Strategy Development Council Meets in Ottawa Today

The Acquisition and Material Management Strategy Development Council “AMMSDC” meets in Ottawa today (Monday, May 11).

For those of you unfamiliar with the council’s work – which unfortunately represents the majority of people as the group has conspicuously conducted their two prior meetings in ersatz secrecy- the AMMSDC is an undertaking that was launched earlier this year by the Service Sector of the Treasury Board Secretariat.

The focus of the council is on developing what is being referred to as “a principles-based strategy that will provide the framework for making decisions regarding the management and delivery of internal services within the Government of Canada (GC).”  A key objective of what is referred to as the “Service Strategy” is to “position the GC to make prudent, high impact and sustainable investments that will modernize how it operates its internal functions.”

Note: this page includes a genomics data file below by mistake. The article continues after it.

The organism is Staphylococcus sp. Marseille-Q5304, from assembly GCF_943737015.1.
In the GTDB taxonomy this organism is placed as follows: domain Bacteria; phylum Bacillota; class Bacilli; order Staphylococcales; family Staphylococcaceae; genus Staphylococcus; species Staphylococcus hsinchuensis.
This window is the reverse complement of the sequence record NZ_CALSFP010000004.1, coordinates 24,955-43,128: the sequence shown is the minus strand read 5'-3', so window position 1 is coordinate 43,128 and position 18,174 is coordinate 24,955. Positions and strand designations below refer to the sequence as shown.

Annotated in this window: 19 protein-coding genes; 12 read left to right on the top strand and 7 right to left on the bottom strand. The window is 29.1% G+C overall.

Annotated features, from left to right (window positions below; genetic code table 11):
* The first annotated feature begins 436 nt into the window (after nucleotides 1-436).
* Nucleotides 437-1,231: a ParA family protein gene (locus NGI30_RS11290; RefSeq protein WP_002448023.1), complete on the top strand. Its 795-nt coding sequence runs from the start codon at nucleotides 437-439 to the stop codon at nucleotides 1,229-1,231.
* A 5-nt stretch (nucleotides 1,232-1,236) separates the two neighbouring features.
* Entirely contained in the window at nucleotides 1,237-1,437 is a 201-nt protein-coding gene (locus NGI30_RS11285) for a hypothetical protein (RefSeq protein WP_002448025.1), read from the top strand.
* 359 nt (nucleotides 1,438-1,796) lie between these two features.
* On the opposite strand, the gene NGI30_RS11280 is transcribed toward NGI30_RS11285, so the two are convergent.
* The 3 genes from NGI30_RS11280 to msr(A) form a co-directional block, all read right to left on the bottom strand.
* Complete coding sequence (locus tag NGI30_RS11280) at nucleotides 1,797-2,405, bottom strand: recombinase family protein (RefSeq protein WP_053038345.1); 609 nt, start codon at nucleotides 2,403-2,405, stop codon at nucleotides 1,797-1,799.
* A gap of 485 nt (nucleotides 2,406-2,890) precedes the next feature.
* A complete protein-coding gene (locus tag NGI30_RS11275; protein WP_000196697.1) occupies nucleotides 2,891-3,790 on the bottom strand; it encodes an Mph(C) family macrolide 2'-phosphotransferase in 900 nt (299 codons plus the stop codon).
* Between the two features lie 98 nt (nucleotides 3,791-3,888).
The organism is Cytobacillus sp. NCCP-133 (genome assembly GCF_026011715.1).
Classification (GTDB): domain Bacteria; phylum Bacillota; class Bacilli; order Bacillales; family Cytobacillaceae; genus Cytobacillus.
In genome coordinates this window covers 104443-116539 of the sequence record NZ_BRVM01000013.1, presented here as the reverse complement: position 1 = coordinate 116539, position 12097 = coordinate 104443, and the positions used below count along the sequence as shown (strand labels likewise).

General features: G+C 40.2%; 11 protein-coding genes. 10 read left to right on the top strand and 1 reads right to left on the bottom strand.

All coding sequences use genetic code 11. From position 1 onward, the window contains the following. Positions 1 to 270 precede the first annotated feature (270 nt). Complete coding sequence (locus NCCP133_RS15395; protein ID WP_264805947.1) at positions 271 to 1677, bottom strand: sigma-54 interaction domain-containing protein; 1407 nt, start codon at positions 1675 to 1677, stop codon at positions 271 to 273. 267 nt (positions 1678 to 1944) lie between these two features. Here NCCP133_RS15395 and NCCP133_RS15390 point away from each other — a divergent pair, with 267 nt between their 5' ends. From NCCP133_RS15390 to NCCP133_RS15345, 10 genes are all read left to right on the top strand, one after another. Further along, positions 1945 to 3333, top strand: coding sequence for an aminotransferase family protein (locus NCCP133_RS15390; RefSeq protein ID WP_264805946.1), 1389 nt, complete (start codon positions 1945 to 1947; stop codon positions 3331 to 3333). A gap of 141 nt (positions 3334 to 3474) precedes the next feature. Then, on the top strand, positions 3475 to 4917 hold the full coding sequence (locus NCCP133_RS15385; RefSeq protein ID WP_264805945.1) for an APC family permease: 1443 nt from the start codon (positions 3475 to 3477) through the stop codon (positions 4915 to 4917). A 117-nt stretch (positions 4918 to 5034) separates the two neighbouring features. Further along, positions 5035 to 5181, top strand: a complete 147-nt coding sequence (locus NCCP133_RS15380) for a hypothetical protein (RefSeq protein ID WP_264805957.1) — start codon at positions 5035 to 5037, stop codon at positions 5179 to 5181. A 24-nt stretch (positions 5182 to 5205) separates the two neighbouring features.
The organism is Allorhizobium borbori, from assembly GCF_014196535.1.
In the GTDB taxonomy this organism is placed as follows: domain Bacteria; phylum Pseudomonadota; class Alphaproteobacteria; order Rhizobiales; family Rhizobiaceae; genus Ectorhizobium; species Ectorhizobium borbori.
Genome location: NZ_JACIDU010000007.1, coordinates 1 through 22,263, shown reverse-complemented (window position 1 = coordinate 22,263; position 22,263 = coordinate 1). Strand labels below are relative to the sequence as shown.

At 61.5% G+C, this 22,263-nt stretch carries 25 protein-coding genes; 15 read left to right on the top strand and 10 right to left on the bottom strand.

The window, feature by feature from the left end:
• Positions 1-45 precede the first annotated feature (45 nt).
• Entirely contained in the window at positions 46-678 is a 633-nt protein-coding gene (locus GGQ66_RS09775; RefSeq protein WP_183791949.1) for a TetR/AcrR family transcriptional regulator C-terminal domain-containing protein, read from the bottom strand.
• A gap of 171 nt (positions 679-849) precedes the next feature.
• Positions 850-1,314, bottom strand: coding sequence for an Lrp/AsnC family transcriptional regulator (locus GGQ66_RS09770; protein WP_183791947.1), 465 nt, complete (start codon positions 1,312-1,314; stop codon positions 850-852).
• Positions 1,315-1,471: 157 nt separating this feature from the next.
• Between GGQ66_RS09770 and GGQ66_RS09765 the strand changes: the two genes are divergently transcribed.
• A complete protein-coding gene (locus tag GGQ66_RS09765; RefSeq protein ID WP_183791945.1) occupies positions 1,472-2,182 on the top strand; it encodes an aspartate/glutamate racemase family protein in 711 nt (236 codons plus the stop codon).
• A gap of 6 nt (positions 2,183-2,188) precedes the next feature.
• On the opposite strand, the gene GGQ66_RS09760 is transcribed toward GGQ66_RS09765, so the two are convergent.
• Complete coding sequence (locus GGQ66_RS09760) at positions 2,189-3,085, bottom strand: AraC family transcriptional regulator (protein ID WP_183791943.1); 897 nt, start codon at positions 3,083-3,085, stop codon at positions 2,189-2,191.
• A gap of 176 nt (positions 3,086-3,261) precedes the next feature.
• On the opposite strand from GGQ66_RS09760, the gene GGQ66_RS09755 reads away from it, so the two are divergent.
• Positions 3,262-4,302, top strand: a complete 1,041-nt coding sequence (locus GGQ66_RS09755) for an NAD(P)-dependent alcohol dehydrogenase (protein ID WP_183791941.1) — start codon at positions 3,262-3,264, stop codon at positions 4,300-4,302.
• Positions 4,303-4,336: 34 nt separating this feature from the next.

The functions or “six internal service domains,” being reviewed include; Acquisition and Materiel Management, Financial Management, Human Resources Management, Information Management, Information Technology and Real Property Services.”

A Service Strategy Development Council has been assigned to each “domain,” and charged with the mandate of considering the “potential for delivering internal services” utilizing “different service delivery models.”  The results of the sessions will be reported back to an ADM-level Coordinating Committee and a DM-level committee, who in turn will provide input to a Cabinet Committee.